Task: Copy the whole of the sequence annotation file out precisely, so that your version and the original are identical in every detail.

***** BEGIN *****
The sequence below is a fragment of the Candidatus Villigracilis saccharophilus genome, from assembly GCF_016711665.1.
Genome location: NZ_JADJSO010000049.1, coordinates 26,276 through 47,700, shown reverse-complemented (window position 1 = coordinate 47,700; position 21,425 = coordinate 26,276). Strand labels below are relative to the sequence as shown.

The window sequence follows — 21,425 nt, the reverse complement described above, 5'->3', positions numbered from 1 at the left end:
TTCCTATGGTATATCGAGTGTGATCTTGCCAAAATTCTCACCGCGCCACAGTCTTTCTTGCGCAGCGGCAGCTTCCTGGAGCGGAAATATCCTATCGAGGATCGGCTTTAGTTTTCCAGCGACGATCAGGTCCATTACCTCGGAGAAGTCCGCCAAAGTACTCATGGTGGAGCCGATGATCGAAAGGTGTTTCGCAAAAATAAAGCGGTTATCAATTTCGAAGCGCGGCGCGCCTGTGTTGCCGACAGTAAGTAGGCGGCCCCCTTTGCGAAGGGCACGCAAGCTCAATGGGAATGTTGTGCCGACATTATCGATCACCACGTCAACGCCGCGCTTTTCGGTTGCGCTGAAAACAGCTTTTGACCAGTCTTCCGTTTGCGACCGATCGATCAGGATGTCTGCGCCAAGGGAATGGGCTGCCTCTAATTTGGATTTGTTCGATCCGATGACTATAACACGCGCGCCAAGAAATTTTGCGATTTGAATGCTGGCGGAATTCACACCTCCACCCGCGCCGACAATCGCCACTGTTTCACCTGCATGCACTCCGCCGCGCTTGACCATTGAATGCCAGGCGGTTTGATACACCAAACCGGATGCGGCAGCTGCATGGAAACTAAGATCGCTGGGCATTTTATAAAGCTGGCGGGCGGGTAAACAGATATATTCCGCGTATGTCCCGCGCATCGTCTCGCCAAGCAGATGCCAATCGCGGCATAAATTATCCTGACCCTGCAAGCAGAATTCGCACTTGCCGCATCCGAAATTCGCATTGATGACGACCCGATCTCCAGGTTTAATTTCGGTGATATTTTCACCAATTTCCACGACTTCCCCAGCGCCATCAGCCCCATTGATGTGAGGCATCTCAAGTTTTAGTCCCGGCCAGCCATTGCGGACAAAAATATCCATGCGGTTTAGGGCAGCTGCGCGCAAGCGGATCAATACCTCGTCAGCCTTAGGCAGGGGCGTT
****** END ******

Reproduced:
The sequence below is a fragment of the Candidatus Villigracilis saccharophilus genome, from assembly GCF_016711665.1.
Genome location: NZ_JADJSO010000049.1, coordinates 26,276 through 47,700, shown reverse-complemented (window position 1 = coordinate 47,700; position 21,425 = coordinate 26,276). Strand labels below are relative to the sequence as shown.

The window sequence follows — 21,425 nt, the reverse complement described above, 5'->3', positions numbered from 1 at the left end:
TTCCTATGGTATATCGAGTGTGATCTTGCCAAAATTCTCACCGCGCCACAGTCTTTCTTGCGCAGCGGCAGCTTCCTGGAGCGGAAATATCCTATCGAGGATCGGCTTTAGTTTTCCAGCGACGATCAGGTCCATTACCTCGGAGAAGTCCGCCAAAGTACTCATGGTGGAGCCGATGATCGAAAGGTGTTTCGCAAAAATAAAGCGGTTATCAATTTCGAAGCGCGGCGCGCCTGTGTTGCCGACAGTAAGTAGGCGGCCCCCTTTGCGAAGGGCACGCAAGCTCAATGGGAATGTTGTGCCGACATTATCGATCACCACGTCAACGCCGCGCTTTTCGGTTGCGCTGAAAACAGCTTTTGACCAGTCTTCCGTTTGCGACCGATCGATCAGGATGTCTGCGCCAAGGGAATGGGCTGCCTCTAATTTGGATTTGTTCGATCCGATGACTATAACACGCGCGCCAAGAAATTTTGCGATTTGAATGCTGGCGGAATTCACACCTCCACCCGCGCCGACAATCGCCACTGTTTCACCTGCATGCACTCCGCCGCGCTTGACCATTGAATGCCAGGCGGTTTGATACACCAAACCGGATGCGGCAGCTGCATGGAAACTAAGATCGCTGGGCATTTTATAAAGCTGGCGGGCGGGTAAACAGATATATTCCGCGTATGTCCCGCGCATCGTCTCGCCAAGCAGATGCCAATCGCGGCATAAATTATCCTGACCCTGCAAGCAGAATTCGCACTTGCCGCATCCGAAATTCGCATTGATGACGACCCGATCTCCAGGTTTAATTTCGGTGATATTTTCACCAATTTCCACGACTTCCCCAGCGCCATCAGCCCCATTGATGTGAGGCATCTCAAGTTTTAGTCCCGGCCAGCCATTGCGGACAAAAATATCCATGCGGTTTAGGGCAGCTGCGCGCAAGCGGATCAATACCTCGTCAGCCTTAGGCAGGGGCGTT